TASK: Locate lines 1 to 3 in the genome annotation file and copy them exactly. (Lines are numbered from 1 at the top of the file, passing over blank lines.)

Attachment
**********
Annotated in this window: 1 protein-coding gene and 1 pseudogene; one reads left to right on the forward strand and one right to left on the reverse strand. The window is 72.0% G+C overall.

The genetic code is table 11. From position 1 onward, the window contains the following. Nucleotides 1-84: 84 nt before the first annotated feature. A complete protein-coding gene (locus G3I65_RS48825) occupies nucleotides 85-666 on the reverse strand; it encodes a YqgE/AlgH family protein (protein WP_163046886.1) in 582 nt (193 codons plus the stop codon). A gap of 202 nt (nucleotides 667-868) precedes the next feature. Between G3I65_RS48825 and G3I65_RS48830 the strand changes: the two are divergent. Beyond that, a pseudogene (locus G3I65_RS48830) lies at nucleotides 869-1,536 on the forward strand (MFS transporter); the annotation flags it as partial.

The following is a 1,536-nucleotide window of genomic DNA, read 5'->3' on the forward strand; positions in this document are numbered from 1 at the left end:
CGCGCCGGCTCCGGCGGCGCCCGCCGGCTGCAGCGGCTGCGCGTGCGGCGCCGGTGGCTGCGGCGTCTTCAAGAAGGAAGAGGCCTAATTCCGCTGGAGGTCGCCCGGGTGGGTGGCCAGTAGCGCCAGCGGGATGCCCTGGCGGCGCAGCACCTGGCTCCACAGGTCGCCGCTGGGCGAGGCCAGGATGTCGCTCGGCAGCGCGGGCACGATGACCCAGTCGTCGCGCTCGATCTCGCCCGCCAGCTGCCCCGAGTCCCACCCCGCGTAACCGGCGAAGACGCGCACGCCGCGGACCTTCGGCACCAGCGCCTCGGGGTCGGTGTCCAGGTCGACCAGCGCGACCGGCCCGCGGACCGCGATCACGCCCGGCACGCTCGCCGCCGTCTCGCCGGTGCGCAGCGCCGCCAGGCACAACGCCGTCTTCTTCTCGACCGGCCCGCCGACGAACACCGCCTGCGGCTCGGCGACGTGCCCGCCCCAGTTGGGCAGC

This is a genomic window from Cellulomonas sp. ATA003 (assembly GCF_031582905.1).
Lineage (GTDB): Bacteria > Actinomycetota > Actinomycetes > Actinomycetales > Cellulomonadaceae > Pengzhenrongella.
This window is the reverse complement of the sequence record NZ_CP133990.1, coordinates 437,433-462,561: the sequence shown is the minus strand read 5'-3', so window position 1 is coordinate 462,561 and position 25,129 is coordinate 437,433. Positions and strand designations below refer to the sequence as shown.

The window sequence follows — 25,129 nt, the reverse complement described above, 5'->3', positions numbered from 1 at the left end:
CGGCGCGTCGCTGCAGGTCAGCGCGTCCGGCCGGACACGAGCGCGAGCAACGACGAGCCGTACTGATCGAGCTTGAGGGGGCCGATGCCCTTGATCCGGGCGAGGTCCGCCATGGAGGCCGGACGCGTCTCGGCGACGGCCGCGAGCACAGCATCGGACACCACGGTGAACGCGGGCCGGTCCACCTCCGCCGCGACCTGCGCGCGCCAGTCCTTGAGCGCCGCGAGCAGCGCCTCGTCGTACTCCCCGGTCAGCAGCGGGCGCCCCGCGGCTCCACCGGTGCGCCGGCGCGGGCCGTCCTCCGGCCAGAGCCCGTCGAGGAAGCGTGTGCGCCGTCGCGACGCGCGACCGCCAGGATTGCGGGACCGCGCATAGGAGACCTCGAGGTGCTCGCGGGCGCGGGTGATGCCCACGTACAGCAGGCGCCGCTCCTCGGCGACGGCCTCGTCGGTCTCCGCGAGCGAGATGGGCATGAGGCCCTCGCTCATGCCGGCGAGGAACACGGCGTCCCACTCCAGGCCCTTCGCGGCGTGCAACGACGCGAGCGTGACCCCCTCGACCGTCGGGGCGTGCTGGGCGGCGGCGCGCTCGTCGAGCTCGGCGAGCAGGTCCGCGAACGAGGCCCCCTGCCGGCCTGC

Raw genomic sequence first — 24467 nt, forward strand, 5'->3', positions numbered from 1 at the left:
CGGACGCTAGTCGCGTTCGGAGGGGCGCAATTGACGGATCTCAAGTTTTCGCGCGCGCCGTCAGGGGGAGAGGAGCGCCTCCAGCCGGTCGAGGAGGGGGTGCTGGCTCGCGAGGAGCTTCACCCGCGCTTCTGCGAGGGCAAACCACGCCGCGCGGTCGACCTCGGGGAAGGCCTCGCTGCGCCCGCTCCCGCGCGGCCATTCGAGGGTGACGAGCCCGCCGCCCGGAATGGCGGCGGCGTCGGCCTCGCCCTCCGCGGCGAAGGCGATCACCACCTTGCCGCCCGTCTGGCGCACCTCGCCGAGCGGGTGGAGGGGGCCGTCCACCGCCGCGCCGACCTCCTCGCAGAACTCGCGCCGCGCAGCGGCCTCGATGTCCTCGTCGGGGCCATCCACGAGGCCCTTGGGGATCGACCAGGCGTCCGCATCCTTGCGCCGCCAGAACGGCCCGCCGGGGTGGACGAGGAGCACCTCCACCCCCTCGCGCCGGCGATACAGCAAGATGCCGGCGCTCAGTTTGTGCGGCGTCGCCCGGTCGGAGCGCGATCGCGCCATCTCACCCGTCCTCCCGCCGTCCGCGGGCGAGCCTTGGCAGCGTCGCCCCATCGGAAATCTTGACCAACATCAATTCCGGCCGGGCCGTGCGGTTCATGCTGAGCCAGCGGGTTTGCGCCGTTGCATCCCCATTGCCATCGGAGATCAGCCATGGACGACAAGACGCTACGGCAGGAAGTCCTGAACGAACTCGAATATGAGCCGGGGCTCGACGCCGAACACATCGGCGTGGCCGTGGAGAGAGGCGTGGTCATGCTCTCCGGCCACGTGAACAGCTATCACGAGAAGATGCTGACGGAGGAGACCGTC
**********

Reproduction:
Annotated in this window: 1 protein-coding gene and 1 pseudogene; one reads left to right on the forward strand and one right to left on the reverse strand. The window is 72.0% G+C overall.

The genetic code is table 11. From position 1 onward, the window contains the following. Nucleotides 1-84: 84 nt before the first annotated feature. A complete protein-coding gene (locus G3I65_RS48825) occupies nucleotides 85-666 on the reverse strand; it encodes a YqgE/AlgH family protein (protein WP_163046886.1) in 582 nt (193 codons plus the stop codon). A gap of 202 nt (nucleotides 667-868) precedes the next feature. Between G3I65_RS48825 and G3I65_RS48830 the strand changes: the two are divergent. Beyond that, a pseudogene (locus G3I65_RS48830) lies at nucleotides 869-1,536 on the forward strand (MFS transporter); the annotation flags it as partial.

The following is a 1,536-nucleotide window of genomic DNA, read 5'->3' on the forward strand; positions in this document are numbered from 1 at the left end: